24. Antiarthritic and anti-inflammatory activity of gum guggul (Balsamodendron mukul Hook). Indian J Physiol Pharmacol 1960 Oct;4:267-273.
  25. et al. commifora mukul and Tinispora cardifolia- study of anti-inflammatory activity. Rheumatism, 4, 141
  26. Isolation of a crystalline steroidal compound from Commiphora mukul & its anti-inflammatory activity. Indian J Exp Biol 1971 Jul;9(3):403-404.
  27. Anti-inflammatory studies on a crystalline steroid isolated from Commiphora mukul. Indian J Med Res 1972 Jun;60(6):929-931.
  28. Open study to evaluate the efficacy of Sallaki as an add-on therapy along with NSAID in the management of patients with osteoarthritis. Select research papers on evidence based Ayurvedic Drugs, CCRAS; 2001.
  29. Case history of Guggulipid – a hypolipidaemic agent. Abstract – 5th Asian symposium on medicinal plants and spices, Seoul, Korea. The Korean National Commission for UNESCO and the natural products research institute, Seoul.
  30. D.R.I., Dossier., Nov. 19 (1976).
  31. Clinical trial of guggulipid – a new hypolipidemic agent of plant origin in primary hyperlipidemia. Indian J Med Res 1986 Dec;84:626-634.
  32. Kapoor N.K. Tolerance and hypolipidemic activity of Guggulipid – the steroidal activity of Commiforamukul. In Proceedings of world congress on clinical pharmacology and therapeutics. London; 1980.
  33. Medicinal and aromatic plants abstracts 2003 Apr;25(2). 2003-02-0921.
  34. Management of Sandhigata vata (OA) with Shamana and Shodhana therapy – a pilot study. J Res Ayurveda Siddha CCRAS 2003;24(1-2).
  35. Comparative study of Therapeutic efficacy of Samshodhana and Samshamnachikitsa in Sandhigatavata vis-à-vis osteoarthritis. J Res Ayurveda Siddha CCRAS 2003;24(1-2).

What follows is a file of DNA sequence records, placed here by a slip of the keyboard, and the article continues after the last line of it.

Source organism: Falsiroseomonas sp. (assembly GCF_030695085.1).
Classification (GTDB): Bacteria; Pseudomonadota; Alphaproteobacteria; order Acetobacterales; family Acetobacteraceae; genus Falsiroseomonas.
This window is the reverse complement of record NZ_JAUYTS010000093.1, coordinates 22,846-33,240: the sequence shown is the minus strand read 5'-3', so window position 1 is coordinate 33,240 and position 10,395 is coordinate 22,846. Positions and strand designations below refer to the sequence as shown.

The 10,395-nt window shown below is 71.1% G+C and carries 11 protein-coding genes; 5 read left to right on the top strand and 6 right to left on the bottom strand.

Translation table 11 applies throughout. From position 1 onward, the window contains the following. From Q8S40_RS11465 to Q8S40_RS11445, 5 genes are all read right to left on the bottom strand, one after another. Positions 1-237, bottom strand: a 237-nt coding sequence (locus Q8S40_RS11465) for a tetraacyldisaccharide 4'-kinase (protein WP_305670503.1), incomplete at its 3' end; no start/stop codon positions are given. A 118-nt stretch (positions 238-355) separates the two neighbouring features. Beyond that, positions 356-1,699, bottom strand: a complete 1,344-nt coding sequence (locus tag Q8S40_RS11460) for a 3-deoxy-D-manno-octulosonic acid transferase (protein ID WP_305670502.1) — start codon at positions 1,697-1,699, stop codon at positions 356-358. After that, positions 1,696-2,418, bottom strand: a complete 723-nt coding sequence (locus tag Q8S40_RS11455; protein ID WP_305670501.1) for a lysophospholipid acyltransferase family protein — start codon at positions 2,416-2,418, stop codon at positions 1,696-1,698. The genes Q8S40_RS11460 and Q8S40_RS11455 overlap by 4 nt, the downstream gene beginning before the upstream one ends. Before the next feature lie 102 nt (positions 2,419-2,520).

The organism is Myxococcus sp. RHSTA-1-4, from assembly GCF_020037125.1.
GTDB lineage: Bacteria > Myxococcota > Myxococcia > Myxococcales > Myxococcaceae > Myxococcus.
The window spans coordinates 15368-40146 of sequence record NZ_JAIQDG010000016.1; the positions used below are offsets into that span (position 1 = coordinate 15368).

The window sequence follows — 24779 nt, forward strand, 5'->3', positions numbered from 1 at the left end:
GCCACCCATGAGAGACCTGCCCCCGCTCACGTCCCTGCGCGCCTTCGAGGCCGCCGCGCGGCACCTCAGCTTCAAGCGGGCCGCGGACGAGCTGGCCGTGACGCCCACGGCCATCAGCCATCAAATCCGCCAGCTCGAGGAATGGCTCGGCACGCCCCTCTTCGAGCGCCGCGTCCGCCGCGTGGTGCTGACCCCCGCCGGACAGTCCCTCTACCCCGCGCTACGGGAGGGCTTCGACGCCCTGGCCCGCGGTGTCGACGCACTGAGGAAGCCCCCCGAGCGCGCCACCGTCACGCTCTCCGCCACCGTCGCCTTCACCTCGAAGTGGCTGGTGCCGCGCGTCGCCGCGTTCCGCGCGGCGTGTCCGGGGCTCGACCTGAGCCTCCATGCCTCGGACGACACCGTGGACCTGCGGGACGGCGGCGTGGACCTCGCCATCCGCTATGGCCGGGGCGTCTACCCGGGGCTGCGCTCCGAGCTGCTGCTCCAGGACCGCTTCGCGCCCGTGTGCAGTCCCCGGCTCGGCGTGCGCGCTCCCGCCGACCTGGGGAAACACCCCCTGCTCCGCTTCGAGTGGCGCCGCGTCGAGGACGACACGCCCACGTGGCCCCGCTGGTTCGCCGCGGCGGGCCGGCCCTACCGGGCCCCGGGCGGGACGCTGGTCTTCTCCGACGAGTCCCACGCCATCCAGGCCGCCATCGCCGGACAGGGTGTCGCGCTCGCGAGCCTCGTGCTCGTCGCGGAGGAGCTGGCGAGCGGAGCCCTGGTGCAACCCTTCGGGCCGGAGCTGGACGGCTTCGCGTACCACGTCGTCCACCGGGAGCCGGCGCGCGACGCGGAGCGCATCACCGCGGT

36. The relationship between chondroprotective and antiinflammatory effects of Withania somnifera root and glucosamine sulphate on human osteoarthritic cartilage in vitro. Phytother Res 2008 Oct;22(10):1342-1348.
  37. Central Council for Research in Ayurvedic Sciences, Department of AYUSH, Ministry of Health and Family Welfare, GOI; 2014.
  38. Superior responsiveness of the pain and function sections of the Western Ontario and McMaster Universities Osteoarthritis Index (WOMAC) as compared to the lequesene – Algofunctional Index in patients with osteoarthritis of the lower extremities. Osteoarth Cart 1999;7(6);515-519.
  39. Open study to evaluate the efficacy of Salaki as an add-on therapy along with NSAID in the management of patients with osteoarthritis, Select research papers on evidence based research drugs, CCRAS; 2000.
  40. Assessment of visual analog versus categorical scale for measurement of osteoarthritis pain. J Clin Pharmacol 2004 Apr;44(4):368-372.
PDF Share